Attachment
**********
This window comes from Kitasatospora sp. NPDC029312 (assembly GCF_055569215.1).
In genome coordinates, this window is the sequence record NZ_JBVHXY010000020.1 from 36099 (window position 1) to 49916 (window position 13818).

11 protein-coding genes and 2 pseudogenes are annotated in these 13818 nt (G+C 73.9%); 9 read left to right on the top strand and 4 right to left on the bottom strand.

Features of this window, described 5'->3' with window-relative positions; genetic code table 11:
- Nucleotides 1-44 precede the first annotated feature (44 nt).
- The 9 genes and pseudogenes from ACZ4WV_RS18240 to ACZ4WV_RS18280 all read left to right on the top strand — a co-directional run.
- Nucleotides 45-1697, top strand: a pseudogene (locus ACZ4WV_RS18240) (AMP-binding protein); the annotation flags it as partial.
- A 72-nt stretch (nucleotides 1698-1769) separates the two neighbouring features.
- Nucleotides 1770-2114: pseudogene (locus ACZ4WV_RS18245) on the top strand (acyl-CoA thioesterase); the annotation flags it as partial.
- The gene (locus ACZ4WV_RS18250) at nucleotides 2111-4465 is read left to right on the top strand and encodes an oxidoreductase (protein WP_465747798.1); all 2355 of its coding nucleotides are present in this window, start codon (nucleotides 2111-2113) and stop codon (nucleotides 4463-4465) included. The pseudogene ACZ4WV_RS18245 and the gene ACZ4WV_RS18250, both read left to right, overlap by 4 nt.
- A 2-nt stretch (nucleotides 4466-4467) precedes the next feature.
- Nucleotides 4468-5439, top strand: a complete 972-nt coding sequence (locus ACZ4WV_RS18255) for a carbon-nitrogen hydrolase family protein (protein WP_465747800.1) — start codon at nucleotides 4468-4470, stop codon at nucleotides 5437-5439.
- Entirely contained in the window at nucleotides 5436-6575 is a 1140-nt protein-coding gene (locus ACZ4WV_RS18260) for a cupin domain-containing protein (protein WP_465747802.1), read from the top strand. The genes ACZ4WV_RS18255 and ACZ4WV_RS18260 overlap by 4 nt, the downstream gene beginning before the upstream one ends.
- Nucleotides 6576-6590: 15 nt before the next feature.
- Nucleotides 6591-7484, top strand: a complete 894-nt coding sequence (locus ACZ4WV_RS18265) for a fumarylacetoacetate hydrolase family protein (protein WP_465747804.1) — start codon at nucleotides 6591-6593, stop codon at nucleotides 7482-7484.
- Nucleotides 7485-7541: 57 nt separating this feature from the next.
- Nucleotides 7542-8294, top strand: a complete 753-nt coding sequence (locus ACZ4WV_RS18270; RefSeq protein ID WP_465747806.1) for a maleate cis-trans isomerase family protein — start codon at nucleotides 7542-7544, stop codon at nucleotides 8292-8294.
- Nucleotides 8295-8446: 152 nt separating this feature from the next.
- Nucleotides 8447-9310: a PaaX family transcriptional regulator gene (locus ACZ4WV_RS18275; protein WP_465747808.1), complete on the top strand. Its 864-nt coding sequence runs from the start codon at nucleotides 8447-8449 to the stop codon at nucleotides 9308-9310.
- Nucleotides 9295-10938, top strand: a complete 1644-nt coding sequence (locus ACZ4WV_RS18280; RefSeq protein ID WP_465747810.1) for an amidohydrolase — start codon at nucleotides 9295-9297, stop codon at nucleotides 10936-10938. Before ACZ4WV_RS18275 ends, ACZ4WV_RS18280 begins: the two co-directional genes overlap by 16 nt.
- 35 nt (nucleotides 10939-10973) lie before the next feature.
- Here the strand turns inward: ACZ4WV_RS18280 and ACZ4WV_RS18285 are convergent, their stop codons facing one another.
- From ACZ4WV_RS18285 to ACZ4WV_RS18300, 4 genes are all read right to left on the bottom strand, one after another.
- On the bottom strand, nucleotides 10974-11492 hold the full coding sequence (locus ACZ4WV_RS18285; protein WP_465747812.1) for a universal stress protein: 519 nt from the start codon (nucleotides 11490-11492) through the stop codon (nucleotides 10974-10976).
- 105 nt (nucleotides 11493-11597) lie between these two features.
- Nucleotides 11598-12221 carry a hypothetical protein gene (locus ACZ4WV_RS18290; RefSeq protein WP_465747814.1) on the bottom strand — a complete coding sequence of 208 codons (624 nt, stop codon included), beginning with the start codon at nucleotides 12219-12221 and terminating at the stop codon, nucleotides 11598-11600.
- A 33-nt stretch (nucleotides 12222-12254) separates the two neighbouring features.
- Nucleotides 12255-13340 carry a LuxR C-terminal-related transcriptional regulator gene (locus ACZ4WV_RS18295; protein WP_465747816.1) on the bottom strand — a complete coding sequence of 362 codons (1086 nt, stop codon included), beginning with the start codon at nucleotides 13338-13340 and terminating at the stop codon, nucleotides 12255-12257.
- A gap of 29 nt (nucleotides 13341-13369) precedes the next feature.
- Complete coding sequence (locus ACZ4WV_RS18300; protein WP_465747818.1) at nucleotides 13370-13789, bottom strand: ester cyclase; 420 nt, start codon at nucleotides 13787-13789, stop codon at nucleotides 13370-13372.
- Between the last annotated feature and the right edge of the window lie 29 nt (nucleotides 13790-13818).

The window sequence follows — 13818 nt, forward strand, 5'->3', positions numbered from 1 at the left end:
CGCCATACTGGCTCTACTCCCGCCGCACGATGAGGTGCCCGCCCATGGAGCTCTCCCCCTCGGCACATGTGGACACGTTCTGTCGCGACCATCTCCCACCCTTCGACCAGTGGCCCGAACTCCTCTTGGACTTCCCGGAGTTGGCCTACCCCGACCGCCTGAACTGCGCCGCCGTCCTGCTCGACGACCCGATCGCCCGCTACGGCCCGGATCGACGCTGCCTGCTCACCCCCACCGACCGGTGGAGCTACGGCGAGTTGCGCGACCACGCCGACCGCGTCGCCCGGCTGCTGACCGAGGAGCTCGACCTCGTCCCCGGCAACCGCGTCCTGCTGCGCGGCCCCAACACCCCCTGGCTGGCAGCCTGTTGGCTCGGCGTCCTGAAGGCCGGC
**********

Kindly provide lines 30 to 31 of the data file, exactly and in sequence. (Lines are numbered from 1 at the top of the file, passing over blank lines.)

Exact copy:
- Complete coding sequence (locus ACZ4WV_RS18300; protein WP_465747818.1) at nucleotides 13370-13789, bottom strand: ester cyclase; 420 nt, start codon at nucleotides 13787-13789, stop codon at nucleotides 13370-13372.
- Between the last annotated feature and the right edge of the window lie 29 nt (nucleotides 13790-13818).